Unions

Although a majority of American workers would like to have the opportunity to join a labor organization, fewer than ten percent of private sector employees are currently represented by a union. About one-third of public sector employees enjoy union representation.

Many non-unionized employees do not realize that the National Labor Relations Act ("NLRA") grants them rights regardless of union status: the NLRA gives most workers the right to act together with fellow employees "for mutual aid and protection" in fighting for better conditions on the job. These rights include trying to form a union, working with others for better wages and health and safety improvements, and protesting an employer's unfair labor practices. Unionized employees have the right under the NLRA or state law to bargain collectively for a contract setting out the terms and conditions of employment: wages, seniority rights, benefits, work rules, and so on.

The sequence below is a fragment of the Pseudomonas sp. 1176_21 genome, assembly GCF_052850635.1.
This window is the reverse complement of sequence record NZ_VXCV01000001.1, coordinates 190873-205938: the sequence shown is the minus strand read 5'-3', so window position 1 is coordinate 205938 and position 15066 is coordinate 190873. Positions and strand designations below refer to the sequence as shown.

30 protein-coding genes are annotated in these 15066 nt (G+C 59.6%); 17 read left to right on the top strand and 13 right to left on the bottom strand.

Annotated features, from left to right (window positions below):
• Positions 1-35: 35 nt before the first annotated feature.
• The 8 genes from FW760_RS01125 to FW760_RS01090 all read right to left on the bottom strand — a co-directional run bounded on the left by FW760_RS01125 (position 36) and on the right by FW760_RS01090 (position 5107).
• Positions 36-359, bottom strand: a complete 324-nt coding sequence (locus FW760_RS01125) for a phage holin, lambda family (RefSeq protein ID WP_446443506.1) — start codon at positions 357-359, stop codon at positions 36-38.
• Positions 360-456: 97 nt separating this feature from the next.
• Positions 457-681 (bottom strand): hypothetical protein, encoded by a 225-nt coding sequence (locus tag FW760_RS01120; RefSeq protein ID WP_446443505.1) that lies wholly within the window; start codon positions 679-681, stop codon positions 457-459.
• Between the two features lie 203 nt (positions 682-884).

If you are interested in forming a union, or have been targeted by your employer in retaliation for activity with fellow employees to improve workplace conditions, a labor lawyer may be able to help advise you about available protections under the NLRA or Massachusetts labor law. To learn about your rights, contact us.

We also represent unionized employees in grievance proceedings and before state and federal labor agencies. Be sure you act quickly, as short deadlines generally apply to grievances and to claims of unfair labor practices.